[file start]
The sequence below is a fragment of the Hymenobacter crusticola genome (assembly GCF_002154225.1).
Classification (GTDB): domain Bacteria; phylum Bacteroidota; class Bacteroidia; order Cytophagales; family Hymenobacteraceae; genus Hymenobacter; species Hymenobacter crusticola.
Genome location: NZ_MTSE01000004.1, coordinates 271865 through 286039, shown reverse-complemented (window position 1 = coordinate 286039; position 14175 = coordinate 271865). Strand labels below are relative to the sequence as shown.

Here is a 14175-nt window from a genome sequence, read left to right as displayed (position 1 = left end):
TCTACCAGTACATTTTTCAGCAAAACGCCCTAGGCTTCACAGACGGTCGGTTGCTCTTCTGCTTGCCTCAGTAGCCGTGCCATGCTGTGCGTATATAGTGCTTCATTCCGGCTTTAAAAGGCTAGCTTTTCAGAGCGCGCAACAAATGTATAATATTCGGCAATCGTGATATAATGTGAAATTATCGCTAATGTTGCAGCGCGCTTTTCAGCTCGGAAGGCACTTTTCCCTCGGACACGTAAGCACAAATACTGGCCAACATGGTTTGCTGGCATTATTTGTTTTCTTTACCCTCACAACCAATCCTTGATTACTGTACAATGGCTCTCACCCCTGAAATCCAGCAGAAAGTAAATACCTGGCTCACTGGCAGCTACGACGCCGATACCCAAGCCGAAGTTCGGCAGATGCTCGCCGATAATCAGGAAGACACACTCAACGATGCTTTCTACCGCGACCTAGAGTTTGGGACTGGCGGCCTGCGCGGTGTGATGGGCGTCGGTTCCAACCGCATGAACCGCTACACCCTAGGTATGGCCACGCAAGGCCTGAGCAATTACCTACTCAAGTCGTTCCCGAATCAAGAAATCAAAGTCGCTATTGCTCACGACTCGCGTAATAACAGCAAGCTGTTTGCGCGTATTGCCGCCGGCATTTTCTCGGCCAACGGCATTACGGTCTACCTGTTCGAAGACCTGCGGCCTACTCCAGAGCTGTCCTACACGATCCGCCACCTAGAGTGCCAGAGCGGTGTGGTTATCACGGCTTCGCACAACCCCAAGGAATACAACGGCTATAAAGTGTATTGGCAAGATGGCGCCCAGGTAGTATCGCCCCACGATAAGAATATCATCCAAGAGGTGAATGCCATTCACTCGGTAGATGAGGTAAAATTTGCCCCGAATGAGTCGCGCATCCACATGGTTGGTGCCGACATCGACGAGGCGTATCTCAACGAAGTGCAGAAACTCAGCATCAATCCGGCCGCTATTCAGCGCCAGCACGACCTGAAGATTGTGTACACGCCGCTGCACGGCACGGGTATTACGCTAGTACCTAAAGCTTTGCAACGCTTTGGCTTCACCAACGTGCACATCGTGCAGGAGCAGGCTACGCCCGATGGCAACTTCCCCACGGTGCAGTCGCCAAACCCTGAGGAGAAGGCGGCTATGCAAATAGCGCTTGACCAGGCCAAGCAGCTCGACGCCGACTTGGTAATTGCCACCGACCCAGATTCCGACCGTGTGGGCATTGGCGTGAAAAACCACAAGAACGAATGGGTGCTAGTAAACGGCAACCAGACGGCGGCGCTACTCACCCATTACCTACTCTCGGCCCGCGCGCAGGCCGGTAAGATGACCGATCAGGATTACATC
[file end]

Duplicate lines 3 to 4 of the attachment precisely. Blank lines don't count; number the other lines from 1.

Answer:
Genome location: NZ_MTSE01000004.1, coordinates 271865 through 286039, shown reverse-complemented (window position 1 = coordinate 286039; position 14175 = coordinate 271865). Strand labels below are relative to the sequence as shown.

Here is a 14175-nt window from a genome sequence, read left to right as displayed (position 1 = left end):